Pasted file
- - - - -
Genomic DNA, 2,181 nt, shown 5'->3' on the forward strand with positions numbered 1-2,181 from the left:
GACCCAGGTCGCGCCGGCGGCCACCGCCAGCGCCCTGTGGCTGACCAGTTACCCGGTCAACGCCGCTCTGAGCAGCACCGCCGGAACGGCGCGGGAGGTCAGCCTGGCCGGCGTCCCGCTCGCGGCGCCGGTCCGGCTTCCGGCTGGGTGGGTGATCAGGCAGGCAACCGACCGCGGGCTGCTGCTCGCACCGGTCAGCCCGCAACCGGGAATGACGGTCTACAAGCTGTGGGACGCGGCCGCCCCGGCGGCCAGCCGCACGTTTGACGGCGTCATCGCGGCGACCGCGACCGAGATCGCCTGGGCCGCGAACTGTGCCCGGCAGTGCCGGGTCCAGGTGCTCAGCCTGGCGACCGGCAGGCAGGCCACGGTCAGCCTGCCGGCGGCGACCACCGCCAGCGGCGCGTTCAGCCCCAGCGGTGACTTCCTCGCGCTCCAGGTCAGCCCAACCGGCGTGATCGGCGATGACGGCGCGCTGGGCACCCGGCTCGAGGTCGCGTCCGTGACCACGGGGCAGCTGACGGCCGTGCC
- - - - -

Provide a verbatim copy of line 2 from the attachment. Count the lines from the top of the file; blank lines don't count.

GACCCAGGTCGCGCCGGCGGCCACCGCCAGCGCCCTGTGGCTGACCAGTTACCCGGTCAACGCCGCTCTGAGCAGCACCGCCGGAACGGCGCGGGAGGTCAGCCTGGCCGGCGTCCCGCTCGCGGCGCCGGTCCGGCTTCCGGCTGGGTGGGTGATCAGGCAGGCAACCGACCGCGGGCTGCTGCTCGCACCGGTCAGCCCGCAACCGGGAATGACGGTCTACAAGCTGTGGGACGCGGCCGCCCCGGCGGCCAGCCGCACGTTTGACGGCGTCATCGCGGCGACCGCGACCGAGATCGCCTGGGCCGCGAACTGTGCCCGGCAGTGCCGGGTCCAGGTGCTCAGCCTGGCGACCGGCAGGCAGGCCACGGTCAGCCTGCCGGCGGCGACCACCGCCAGCGGCGCGTTCAGCCCCAGCGGTGACTTCCTCGCGCTCCAGGTCAGCCCAACCGGCGTGATCGGCGATGACGGCGCGCTGGGCACCCGGCTCGAGGTCGCGTCCGTGACCACGGGGCAGCTGACGGCCGTGCC